For all the talk about 'government is the problem' and 'too much regulation stifles the free market', the events that unfolded over the weekend saw the government actually financing the purchase of a troubled investment bank (Bear Sterns) through a conduit (JP Morgan Chase) leaving one to believe ardently in the fact that, more, if not an excessive oversight of the financial markets would be the medicine for the boom-bust cycle that we seem to be living through (with a cyclic frequency approaching the 10 year mark - the last one I remember was the dot com bust).
The government yesterday evening, decided to underwrite the take-over of a troubled investment bank on Wall Street in the hopes that rescuing this one might stave off further collapse of the financial system. While, it is well intentioned, this has left me pondering on these open unanswered questions:
- In bailing out some of the key stakeholders of the financial system, isn’t the government also bailing out some of the same people who led us into this mess (people who lived and got their bonuses through promising people easy homes with no money down, interest only payments and adjustable rate mortgages)?
- By bailing out banks and institutional players in the industry, is the government also helping to prop up what might be a house of cards built upon the mortgage bubble? Shouldn’t the government just sit and wait this one out and let the structural readjustment process bring the hype to what the markets can nominally sustain? Isn’t the government just putting off for another day what might have happened today (a normal structural adjustment to prevailing levels)?
- Aren’t we, in effect, playing dice with 'free-market / market-knows-best’ principles that was embraced in better times but thrown to the winds at the first sign of trouble?
As this and other questions swirl in my mind, it is worth reading excerpts from the op-ed column by Paul Krugman in today’s Times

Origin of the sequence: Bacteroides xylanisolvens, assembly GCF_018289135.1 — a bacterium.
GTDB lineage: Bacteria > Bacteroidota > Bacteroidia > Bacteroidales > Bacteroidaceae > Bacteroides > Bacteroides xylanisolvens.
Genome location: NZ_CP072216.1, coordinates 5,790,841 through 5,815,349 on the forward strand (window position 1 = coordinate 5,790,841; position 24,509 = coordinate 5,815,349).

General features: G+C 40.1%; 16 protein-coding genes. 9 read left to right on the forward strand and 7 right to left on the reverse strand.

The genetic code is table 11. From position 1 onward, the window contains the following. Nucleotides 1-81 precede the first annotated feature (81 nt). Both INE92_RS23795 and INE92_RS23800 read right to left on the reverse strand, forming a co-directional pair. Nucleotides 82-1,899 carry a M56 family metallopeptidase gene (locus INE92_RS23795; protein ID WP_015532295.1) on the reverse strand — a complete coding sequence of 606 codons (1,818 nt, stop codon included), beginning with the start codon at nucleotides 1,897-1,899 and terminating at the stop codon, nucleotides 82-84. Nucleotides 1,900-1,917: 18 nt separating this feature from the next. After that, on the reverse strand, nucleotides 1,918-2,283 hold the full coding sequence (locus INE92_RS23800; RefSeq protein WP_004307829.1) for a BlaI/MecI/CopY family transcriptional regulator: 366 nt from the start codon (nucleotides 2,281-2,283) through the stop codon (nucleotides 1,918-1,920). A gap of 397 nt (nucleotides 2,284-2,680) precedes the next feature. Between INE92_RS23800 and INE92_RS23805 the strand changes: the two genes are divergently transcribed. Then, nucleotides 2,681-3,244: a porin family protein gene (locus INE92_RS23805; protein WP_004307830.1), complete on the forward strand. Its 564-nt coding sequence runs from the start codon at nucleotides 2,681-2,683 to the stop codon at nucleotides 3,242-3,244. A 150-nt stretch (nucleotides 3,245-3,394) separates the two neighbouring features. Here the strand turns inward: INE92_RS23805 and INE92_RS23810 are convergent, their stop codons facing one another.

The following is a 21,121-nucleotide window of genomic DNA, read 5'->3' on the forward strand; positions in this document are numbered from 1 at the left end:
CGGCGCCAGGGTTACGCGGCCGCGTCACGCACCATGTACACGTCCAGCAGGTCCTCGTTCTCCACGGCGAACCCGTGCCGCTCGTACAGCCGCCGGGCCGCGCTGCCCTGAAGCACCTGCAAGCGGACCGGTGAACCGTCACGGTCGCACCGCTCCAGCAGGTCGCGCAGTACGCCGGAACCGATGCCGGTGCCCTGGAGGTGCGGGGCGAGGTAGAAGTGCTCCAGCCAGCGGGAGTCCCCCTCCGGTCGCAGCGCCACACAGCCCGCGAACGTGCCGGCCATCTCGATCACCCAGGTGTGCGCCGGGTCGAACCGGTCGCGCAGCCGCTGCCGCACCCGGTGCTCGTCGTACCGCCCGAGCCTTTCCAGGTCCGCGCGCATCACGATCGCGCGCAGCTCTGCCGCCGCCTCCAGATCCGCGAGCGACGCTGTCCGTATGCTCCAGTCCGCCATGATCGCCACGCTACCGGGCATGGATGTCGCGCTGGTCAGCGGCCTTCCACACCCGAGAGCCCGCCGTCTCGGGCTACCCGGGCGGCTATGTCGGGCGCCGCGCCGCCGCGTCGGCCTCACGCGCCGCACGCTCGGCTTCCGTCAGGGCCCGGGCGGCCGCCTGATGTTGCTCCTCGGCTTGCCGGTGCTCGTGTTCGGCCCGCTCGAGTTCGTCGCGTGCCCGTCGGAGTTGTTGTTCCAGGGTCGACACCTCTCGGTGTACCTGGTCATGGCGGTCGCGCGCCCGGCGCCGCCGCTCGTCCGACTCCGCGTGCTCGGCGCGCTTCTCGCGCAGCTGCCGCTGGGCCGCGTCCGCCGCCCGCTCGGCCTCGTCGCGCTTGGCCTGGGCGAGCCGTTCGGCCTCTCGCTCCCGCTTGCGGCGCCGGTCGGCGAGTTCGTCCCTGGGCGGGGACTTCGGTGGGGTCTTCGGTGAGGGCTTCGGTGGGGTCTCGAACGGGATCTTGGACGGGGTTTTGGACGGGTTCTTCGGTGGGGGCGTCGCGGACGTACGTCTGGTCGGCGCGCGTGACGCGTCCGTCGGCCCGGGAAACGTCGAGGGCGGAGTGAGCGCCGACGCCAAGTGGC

Between 2002 and 2007, false beliefs in the private sector — the belief that home prices only go up, that financial innovation had made risk go away, that a triple-A rating really meant that an investment was safe — led to an epidemic of bad lending. Meanwhile, false beliefs in the political arena — the belief of Alan Greenspan and his friends in the Bush administration that the market is always right and regulation always a bad thing — led Washington to ignore the warning signs.
The result of all that bad lending was an unholy financial mess that will cause trillions of dollars in losses. A large chunk of these losses will fall on financial institutions: commercial banks, investment banks, hedge funds and so on.
Nobody expects an investment bank to be a charitable institution, but Bear has a particularly nasty reputation. As Gretchen Morgenson of The New York Times reminds us, Bear “has often operated in the gray areas of Wall Street and with an aggressive, brass-knuckles approach.”
Bear was a major promoter of the most questionable subprime lenders. It lured customers into two of its own hedge funds that were among the first to go bust in the current crisis. And it’s a bad financial citizen: the last time the Fed tried to contain a financial crisis, after the collapse of Long-Term Capital Management in 1998, Bear refused to participate in the rescue operation.
Bear, in other words, deserved to be allowed to fail — both on the merits and to teach Wall Street not to expect someone else to clean up its messes.
At the time of writing this, the markets and futures are still falling globally, the Federal Reserve further cut the overnight lending rate and the New York Stock Exchange just opened with a 150 point drop in the DOW.